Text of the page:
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Thank you to the 1646 leaders who’ve generously done the 7 questions! I hope reading 7 Questions with

Boaz Ogen

helps you in your leadership.

Boaz Ogen

Boaz Ogen

Name: Boaz Ogen

Title: Head of Delivery

Organisation: Nokia

A Business Operations and Customer-Facing Delivery executive. Expertise in generating business value for the organization - revenues, margins, growth engines and operational excellence.
Worked for several industries in the field of telecom, defense (aviation and space), automotive (EV-Electric Vehicles), IT/software/hardware, managed services - applications and infrastructure.
Recently completed his position as a Director, Head of Project Delivery Europe at Nokia’s Cloud & Network Services division.
Adopted a comprehensive approach expressed in business and technical acumen, understanding capabilities and deliverables provided by all business interfaces in the organization and how they relate to support the needs of the market and customers.
Experienced in senior management positions, engagements with international customers, program/project management and business operations with the various cross-functional business interfaces within the organization,
Setup of groups and operation of international teams (on/offshore)

1. What have you found most challenging as a leader?

Establish an ecosystem where your team will follow you because they believe in you.
1. Believe in your values
2. Believe in fact they can learn from
3. Trust you to protect them and back them up when needed.
4. Have your team back you up when needed

2. How did you become a leader? Can you please briefly tell the story?

It is mostly demonstrated during my last position, where we needed to undergo a massive transformation plan which included a serious reduction in Headcount, which impacted on the business.

I had to prepare a counter plan, securing the mission critical people on the team. This was a test for me to apply my leadership towards the team. Meaning, not only execute management's policy, but also mitigating the impact on the team while doing so.

3. How do you structure your work days from waking up to going to sleep?

I try to prepare my days in advance. Of course, actual day vs. plan differs a lot.
I prioritize customer issues first, and then team issues and management issues.
The welfare of the team is very important to me, since a functioning team is a key and answer to many of the arising issues.

4. What's a recent leadership lesson you've learned for the first time or been reminded of?

People from the team, and also other employees in the organization look up to you expecting you to show them the way.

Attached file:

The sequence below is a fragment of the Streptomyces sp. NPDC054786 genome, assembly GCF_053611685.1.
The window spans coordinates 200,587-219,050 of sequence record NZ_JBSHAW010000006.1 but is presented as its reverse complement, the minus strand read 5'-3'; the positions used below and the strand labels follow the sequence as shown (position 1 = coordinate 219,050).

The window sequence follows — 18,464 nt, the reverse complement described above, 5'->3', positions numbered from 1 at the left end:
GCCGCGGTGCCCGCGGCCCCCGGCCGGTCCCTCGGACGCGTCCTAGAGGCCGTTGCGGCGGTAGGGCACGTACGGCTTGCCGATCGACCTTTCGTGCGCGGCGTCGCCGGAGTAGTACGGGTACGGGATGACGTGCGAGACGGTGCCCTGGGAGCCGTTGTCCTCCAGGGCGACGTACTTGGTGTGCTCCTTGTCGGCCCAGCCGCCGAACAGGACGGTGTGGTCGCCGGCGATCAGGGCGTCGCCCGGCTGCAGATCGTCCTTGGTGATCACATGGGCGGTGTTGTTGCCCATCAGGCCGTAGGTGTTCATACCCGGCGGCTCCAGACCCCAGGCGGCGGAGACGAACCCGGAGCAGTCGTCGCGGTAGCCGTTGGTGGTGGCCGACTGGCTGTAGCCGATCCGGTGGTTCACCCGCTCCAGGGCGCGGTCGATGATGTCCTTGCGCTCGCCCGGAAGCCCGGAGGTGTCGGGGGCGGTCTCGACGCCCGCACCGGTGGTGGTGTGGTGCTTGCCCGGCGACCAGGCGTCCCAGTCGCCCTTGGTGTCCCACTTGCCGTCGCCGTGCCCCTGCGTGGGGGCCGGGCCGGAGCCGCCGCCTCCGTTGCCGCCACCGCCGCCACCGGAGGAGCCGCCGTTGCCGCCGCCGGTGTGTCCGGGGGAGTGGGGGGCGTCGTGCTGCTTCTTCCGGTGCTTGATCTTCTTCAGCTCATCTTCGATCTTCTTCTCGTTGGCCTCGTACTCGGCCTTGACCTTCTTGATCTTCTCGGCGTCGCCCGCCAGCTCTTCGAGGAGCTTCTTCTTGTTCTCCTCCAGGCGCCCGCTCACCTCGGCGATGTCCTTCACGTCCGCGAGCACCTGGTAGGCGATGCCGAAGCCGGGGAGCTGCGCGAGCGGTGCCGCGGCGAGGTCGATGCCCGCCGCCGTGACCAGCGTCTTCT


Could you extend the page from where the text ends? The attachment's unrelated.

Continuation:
A leadership lesson I recall is when one of my project managers escalated to me an issue that was causing a deviation from our revenue and margin plan. I knew we misconducted what we needed to do, but I've backed him up and supported him in front of the customer. It was much appreciated by him, as I was able to lift up the constraints he had, and he was able to keep functioning later on.

5. What's one book that has had a profound impact on your leadership so far? Can you please briefly tell the story of how that book impacted your leadership?

The book is called the "Wisest Man".
"Ecclesiastes" Romanized: "Kohelet", Is one of the Ketuvim ("Writings") of the Hebrew Bible and part of the Wisdom literature of the Christian Old Testament.
An unnamed author introduces "The words of Kohelet, son of David, king in Jerusalem", which was thought to be the wisest man ever existed.
This book speaks about Kohelet’s advice for any manger or human-being. It takes some verses from the book of Kohelet and translates their meaning in a way which reflects on our everyday routines and actions.
The book truly inspired me.

6. If you could only give one piece of advice to a young leader, what would you say to them?

1. Always listen first. Leaders listen first. Then they speak and act.
2. A leader is a team member. Not a Boss
3. Lead by example.

7. What is one meaningful story that comes to mind from your time as a leader, so far?

In one of the programs I managed, I had two (2) classified site locations that needed to communicate with one another, yet no one was able to complete the required series of actions to make this work.
Solving this was imperative to complete the program.
The fact it was not solved caused chaos in the work environment.
Although not being fully aware of what is required in order to complete and maintain this connection, I communicated to everyone that this will be done and completed. I showed accountability and confidence that this will be done, even though I didn’t fully realize what needs to be done.
Once the vote of confidence was diffusing in the organization, I did some detailed analysis on how to handle this situation, but under a calmer and trusting environment.

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